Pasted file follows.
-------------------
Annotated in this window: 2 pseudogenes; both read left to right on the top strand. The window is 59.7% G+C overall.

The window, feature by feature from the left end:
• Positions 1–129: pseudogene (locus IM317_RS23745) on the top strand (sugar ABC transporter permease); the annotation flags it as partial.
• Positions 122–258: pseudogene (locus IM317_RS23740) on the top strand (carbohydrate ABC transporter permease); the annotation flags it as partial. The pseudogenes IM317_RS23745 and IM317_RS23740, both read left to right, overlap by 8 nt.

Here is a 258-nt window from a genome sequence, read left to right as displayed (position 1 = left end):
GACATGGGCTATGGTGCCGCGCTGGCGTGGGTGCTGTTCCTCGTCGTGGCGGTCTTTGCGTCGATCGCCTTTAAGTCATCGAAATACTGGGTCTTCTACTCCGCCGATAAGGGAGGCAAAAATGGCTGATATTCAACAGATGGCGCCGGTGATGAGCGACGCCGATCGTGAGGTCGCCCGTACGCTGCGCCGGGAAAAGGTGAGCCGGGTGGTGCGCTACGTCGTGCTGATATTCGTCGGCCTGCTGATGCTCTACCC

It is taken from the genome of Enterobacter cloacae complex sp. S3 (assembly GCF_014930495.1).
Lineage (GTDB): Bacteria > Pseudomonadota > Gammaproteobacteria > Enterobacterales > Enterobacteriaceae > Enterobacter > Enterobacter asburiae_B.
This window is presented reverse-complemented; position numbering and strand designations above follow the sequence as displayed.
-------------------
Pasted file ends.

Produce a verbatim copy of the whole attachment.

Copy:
Annotated in this window: 2 pseudogenes; both read left to right on the top strand. The window is 59.7% G+C overall.

The window, feature by feature from the left end:
• Positions 1–129: pseudogene (locus IM317_RS23745) on the top strand (sugar ABC transporter permease); the annotation flags it as partial.
• Positions 122–258: pseudogene (locus IM317_RS23740) on the top strand (carbohydrate ABC transporter permease); the annotation flags it as partial. The pseudogenes IM317_RS23745 and IM317_RS23740, both read left to right, overlap by 8 nt.

Here is a 258-nt window from a genome sequence, read left to right as displayed (position 1 = left end):
GACATGGGCTATGGTGCCGCGCTGGCGTGGGTGCTGTTCCTCGTCGTGGCGGTCTTTGCGTCGATCGCCTTTAAGTCATCGAAATACTGGGTCTTCTACTCCGCCGATAAGGGAGGCAAAAATGGCTGATATTCAACAGATGGCGCCGGTGATGAGCGACGCCGATCGTGAGGTCGCCCGTACGCTGCGCCGGGAAAAGGTGAGCCGGGTGGTGCGCTACGTCGTGCTGATATTCGTCGGCCTGCTGATGCTCTACCC

It is taken from the genome of Enterobacter cloacae complex sp. S3 (assembly GCF_014930495.1).
Lineage (GTDB): Bacteria > Pseudomonadota > Gammaproteobacteria > Enterobacterales > Enterobacteriaceae > Enterobacter > Enterobacter asburiae_B.
This window is presented reverse-complemented; position numbering and strand designations above follow the sequence as displayed.